Analog: An input, output, or variable which can have a wide range values. Analog inputs are typically used to measure values such as temperature or humidity.
State Variable: A discrete variable - a variable that can only have two states.
Data Element: In the Vesta, 'Data Element' means any input, output, or variable - any data that's available to be displayed, logged, or used in rules.

Discrete Values

The Vesta controller is at its core a computer, and it processes rules as a computer does. In the physical world, a pump may be on or a contact may be closed or a coil may be energized. Inside a computer, these states are represented as TRUE or FALSE values. The Vesta controller uses TRUE and FALSE in the following ways:

TRUE means 'on' or 'non-zero' or 'active'. The implication is that something is happening.

  • For contacts, TRUE means 'closed'.
  • When a discrete output is TRUE, power is being supplied to the relay coil, LED, or whatever the discrete output is driving.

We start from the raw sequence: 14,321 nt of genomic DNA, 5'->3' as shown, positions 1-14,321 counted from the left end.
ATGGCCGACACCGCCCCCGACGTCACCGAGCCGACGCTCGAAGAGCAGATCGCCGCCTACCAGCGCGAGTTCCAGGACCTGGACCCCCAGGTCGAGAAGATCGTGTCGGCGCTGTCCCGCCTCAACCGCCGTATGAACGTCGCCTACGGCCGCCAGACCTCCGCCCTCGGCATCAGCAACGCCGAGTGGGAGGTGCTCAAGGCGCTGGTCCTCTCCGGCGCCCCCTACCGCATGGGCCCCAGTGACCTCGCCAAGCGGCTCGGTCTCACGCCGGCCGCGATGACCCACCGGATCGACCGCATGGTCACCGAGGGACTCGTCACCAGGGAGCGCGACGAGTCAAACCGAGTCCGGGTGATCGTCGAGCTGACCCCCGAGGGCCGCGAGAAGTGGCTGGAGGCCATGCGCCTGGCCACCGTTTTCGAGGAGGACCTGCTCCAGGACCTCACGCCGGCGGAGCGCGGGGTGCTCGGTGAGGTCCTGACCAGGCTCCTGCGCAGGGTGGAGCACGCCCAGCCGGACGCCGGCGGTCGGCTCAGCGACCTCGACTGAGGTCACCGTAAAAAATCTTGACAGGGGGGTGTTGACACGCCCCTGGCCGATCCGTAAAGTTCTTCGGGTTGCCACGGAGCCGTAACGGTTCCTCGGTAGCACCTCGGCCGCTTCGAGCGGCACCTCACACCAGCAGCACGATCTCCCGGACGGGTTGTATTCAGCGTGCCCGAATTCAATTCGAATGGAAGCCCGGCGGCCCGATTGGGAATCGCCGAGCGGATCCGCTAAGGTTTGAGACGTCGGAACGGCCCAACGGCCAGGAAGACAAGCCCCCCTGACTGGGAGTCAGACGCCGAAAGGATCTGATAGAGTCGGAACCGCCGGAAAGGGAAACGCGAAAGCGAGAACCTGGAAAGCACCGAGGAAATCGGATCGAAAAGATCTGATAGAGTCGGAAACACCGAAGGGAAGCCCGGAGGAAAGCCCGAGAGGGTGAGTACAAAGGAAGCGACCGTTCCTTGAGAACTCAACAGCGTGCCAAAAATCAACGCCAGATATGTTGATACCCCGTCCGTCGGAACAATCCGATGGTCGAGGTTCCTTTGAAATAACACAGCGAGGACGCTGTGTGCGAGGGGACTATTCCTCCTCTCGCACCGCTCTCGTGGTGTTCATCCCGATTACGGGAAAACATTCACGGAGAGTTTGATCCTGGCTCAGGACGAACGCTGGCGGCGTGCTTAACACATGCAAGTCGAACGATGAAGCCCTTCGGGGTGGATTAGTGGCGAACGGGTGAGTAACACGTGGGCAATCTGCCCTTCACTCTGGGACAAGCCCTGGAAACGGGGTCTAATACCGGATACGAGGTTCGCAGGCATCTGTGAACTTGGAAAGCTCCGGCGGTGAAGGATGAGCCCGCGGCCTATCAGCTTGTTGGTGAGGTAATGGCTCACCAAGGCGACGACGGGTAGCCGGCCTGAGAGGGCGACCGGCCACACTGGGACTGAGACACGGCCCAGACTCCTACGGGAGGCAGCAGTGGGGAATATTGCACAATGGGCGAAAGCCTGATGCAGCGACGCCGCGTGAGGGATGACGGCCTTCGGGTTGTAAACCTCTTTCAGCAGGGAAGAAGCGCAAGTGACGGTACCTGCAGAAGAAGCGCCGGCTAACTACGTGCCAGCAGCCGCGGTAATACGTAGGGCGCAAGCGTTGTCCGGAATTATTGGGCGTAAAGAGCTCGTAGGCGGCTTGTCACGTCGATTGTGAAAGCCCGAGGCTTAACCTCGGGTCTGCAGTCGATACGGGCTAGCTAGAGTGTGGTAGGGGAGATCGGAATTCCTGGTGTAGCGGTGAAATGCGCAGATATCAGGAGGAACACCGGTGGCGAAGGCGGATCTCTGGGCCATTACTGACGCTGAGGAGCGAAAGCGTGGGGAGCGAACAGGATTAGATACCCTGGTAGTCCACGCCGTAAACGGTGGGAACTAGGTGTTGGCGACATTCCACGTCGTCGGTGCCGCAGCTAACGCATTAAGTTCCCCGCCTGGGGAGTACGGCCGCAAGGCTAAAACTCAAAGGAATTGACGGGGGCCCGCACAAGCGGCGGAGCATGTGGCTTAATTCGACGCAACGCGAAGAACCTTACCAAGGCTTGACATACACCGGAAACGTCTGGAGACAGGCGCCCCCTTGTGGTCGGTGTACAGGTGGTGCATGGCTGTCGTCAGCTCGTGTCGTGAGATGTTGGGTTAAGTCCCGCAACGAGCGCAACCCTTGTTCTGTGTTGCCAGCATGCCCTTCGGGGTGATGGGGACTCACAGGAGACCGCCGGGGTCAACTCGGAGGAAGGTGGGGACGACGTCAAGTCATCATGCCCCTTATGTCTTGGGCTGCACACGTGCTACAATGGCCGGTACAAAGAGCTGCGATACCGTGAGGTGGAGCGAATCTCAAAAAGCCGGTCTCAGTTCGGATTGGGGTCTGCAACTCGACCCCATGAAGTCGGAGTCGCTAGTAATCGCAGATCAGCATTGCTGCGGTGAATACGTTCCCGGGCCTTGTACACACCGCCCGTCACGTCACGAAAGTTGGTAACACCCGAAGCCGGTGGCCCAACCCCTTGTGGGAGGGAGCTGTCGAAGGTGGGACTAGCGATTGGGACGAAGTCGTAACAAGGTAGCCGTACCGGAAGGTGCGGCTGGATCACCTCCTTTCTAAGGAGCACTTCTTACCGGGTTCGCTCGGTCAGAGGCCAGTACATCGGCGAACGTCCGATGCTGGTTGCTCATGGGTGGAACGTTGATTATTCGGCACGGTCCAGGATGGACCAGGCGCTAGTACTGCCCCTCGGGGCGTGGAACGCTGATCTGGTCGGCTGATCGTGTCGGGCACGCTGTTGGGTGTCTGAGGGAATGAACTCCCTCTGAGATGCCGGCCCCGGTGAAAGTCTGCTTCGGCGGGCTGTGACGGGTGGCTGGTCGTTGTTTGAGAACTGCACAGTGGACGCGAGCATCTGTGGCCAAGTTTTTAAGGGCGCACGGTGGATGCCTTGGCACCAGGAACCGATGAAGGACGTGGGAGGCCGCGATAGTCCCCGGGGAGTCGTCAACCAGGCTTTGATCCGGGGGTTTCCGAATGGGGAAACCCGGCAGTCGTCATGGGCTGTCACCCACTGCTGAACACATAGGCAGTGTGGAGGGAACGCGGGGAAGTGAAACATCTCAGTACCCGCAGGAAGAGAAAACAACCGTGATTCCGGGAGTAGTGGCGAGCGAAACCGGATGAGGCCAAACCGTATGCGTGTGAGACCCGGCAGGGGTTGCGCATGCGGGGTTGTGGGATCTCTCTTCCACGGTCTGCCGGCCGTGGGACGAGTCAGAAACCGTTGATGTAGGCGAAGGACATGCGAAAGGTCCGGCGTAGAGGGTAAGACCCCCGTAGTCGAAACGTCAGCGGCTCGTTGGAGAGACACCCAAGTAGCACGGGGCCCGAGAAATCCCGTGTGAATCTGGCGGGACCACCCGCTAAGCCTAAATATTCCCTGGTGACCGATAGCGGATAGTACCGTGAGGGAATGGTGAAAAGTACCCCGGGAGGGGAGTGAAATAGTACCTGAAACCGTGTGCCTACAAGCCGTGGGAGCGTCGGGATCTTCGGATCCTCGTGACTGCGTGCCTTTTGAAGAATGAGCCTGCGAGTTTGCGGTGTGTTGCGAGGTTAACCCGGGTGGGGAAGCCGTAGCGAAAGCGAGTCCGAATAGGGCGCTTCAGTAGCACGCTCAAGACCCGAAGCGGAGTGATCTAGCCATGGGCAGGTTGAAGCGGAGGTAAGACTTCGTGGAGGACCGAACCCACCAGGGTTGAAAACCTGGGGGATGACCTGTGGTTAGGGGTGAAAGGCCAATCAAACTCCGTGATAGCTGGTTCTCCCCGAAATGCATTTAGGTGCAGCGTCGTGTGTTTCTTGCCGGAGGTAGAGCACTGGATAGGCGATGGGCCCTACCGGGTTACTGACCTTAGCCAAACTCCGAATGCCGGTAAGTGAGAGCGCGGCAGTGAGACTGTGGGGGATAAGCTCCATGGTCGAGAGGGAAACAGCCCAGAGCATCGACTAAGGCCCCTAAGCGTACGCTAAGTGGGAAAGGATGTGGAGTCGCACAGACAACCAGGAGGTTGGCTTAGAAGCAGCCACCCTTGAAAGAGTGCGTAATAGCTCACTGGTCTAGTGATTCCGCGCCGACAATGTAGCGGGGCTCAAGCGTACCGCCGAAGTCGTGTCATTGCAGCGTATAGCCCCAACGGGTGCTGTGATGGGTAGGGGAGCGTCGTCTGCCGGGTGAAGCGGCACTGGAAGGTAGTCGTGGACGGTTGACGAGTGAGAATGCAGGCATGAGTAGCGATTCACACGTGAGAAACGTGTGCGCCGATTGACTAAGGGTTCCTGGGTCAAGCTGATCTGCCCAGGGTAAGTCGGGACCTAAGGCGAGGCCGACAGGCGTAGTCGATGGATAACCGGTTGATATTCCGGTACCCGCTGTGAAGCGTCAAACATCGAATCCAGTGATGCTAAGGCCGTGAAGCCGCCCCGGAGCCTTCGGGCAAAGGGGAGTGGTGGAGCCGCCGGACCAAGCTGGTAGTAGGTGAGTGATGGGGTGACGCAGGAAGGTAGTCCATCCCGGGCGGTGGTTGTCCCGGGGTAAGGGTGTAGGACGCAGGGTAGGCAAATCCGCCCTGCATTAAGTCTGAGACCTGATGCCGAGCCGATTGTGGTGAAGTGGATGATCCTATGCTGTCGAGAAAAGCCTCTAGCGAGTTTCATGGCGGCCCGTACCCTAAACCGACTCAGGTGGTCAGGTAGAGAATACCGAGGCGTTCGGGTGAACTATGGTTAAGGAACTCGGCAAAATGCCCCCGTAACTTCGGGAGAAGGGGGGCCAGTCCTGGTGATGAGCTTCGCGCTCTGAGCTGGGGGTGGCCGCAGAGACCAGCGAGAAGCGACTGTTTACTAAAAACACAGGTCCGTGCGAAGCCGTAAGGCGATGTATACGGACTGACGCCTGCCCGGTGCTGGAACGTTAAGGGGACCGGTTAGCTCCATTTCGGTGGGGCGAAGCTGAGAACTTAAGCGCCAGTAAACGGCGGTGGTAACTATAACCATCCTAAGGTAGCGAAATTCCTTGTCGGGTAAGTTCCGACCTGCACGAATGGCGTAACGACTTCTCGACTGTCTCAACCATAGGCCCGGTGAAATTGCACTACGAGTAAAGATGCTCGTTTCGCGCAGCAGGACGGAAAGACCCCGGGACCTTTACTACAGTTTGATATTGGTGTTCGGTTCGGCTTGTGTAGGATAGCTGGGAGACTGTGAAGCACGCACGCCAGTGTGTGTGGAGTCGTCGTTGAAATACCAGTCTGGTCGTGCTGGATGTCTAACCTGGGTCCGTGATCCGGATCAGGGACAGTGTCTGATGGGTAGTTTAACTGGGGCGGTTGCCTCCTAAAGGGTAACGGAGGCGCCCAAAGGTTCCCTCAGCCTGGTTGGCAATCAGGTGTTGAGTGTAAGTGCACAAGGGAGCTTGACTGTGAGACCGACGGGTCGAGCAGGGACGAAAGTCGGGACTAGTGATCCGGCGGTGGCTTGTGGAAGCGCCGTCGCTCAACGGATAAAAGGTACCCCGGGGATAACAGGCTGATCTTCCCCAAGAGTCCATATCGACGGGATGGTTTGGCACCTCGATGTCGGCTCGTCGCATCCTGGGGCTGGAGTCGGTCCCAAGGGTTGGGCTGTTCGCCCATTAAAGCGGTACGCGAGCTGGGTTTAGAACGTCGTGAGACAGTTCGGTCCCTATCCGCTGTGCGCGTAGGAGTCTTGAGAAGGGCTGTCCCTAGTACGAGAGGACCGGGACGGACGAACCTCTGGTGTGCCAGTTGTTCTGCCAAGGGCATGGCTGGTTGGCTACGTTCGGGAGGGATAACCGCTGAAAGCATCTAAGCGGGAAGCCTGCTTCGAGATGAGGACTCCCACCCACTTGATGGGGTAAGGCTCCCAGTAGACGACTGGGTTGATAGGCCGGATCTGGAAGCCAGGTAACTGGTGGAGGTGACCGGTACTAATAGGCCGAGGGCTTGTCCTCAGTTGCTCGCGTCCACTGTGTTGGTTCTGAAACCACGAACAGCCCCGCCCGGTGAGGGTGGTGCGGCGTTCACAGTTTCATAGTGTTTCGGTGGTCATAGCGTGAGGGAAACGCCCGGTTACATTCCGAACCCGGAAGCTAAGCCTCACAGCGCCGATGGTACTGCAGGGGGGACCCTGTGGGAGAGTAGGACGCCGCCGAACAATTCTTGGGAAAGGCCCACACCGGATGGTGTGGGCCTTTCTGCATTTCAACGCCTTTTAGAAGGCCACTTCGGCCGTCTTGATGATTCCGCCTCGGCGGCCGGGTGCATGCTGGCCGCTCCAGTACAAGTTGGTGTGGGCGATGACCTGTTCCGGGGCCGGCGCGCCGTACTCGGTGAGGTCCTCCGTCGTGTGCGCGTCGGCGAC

• For a timer or any numeric value, TRUE means non-zero.

FALSE means 'off' or 'zero' or 'inactive'.

  • For contacts, FALSE means 'open' - no current is flowing.
  • When a discrete output is FALSE, no power is being supplied.
  • For timers and numeric values, FALSE means zero.

TRUE and FALSE are not typically used with temperatures or other values that can have a fractional part, because the results can be unexpected. A temperature of 0.001 degrees will display as '0', but is actually non-zero and will be treated as TRUE.

Here are different words that can be used to describe each of the two states that a discrete may have.

TRUE FALSE
On Off
Active Inactive
Non-Zero Zero
Bright Dark